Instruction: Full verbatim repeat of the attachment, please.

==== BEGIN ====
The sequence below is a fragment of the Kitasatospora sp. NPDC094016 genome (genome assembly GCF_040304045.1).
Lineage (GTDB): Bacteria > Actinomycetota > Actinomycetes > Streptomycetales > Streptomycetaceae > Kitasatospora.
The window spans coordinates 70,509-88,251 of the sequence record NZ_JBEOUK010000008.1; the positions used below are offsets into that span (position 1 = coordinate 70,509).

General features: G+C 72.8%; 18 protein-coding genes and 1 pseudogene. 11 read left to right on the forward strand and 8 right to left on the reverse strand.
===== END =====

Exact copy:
The sequence below is a fragment of the Kitasatospora sp. NPDC094016 genome (genome assembly GCF_040304045.1).
Lineage (GTDB): Bacteria > Actinomycetota > Actinomycetes > Streptomycetales > Streptomycetaceae > Kitasatospora.
The window spans coordinates 70,509-88,251 of the sequence record NZ_JBEOUK010000008.1; the positions used below are offsets into that span (position 1 = coordinate 70,509).

General features: G+C 72.8%; 18 protein-coding genes and 1 pseudogene. 11 read left to right on the forward strand and 8 right to left on the reverse strand.